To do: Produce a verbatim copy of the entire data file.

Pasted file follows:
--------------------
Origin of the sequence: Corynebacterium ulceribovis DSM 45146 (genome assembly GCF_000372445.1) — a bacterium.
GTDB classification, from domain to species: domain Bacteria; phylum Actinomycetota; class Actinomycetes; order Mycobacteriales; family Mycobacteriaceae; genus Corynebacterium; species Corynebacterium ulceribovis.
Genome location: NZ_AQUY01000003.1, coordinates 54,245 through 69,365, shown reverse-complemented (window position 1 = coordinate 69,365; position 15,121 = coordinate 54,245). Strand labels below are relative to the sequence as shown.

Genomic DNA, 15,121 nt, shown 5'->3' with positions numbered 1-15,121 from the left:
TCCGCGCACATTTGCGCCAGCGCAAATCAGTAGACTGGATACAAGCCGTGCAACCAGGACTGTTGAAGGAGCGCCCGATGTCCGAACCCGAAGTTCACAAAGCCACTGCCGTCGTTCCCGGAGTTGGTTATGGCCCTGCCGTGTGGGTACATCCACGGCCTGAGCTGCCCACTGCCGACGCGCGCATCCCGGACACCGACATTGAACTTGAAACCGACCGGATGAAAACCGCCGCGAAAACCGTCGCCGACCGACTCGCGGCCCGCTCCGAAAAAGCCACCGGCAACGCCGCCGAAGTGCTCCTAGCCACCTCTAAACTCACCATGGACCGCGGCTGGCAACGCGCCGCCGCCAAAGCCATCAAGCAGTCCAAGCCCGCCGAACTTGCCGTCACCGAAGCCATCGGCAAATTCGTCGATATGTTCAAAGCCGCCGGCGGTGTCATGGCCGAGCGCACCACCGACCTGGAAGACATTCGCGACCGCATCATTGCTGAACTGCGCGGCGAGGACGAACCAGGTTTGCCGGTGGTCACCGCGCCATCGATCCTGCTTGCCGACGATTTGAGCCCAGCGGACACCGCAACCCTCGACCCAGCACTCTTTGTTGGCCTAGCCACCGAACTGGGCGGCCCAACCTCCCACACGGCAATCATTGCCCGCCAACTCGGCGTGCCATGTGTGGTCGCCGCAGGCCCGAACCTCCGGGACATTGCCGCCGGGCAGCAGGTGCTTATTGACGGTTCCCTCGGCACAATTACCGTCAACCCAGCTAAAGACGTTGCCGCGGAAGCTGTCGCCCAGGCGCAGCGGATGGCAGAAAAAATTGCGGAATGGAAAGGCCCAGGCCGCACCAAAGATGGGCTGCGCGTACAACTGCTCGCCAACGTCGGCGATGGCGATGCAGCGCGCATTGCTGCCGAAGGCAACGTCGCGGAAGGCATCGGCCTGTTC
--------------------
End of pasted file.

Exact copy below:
Origin of the sequence: Corynebacterium ulceribovis DSM 45146 (genome assembly GCF_000372445.1) — a bacterium.
GTDB classification, from domain to species: domain Bacteria; phylum Actinomycetota; class Actinomycetes; order Mycobacteriales; family Mycobacteriaceae; genus Corynebacterium; species Corynebacterium ulceribovis.
Genome location: NZ_AQUY01000003.1, coordinates 54,245 through 69,365, shown reverse-complemented (window position 1 = coordinate 69,365; position 15,121 = coordinate 54,245). Strand labels below are relative to the sequence as shown.

Genomic DNA, 15,121 nt, shown 5'->3' with positions numbered 1-15,121 from the left:
TCCGCGCACATTTGCGCCAGCGCAAATCAGTAGACTGGATACAAGCCGTGCAACCAGGACTGTTGAAGGAGCGCCCGATGTCCGAACCCGAAGTTCACAAAGCCACTGCCGTCGTTCCCGGAGTTGGTTATGGCCCTGCCGTGTGGGTACATCCACGGCCTGAGCTGCCCACTGCCGACGCGCGCATCCCGGACACCGACATTGAACTTGAAACCGACCGGATGAAAACCGCCGCGAAAACCGTCGCCGACCGACTCGCGGCCCGCTCCGAAAAAGCCACCGGCAACGCCGCCGAAGTGCTCCTAGCCACCTCTAAACTCACCATGGACCGCGGCTGGCAACGCGCCGCCGCCAAAGCCATCAAGCAGTCCAAGCCCGCCGAACTTGCCGTCACCGAAGCCATCGGCAAATTCGTCGATATGTTCAAAGCCGCCGGCGGTGTCATGGCCGAGCGCACCACCGACCTGGAAGACATTCGCGACCGCATCATTGCTGAACTGCGCGGCGAGGACGAACCAGGTTTGCCGGTGGTCACCGCGCCATCGATCCTGCTTGCCGACGATTTGAGCCCAGCGGACACCGCAACCCTCGACCCAGCACTCTTTGTTGGCCTAGCCACCGAACTGGGCGGCCCAACCTCCCACACGGCAATCATTGCCCGCCAACTCGGCGTGCCATGTGTGGTCGCCGCAGGCCCGAACCTCCGGGACATTGCCGCCGGGCAGCAGGTGCTTATTGACGGTTCCCTCGGCACAATTACCGTCAACCCAGCTAAAGACGTTGCCGCGGAAGCTGTCGCCCAGGCGCAGCGGATGGCAGAAAAAATTGCGGAATGGAAAGGCCCAGGCCGCACCAAAGATGGGCTGCGCGTACAACTGCTCGCCAACGTCGGCGATGGCGATGCAGCGCGCATTGCTGCCGAAGGCAACGTCGCGGAAGGCATCGGCCTGTTC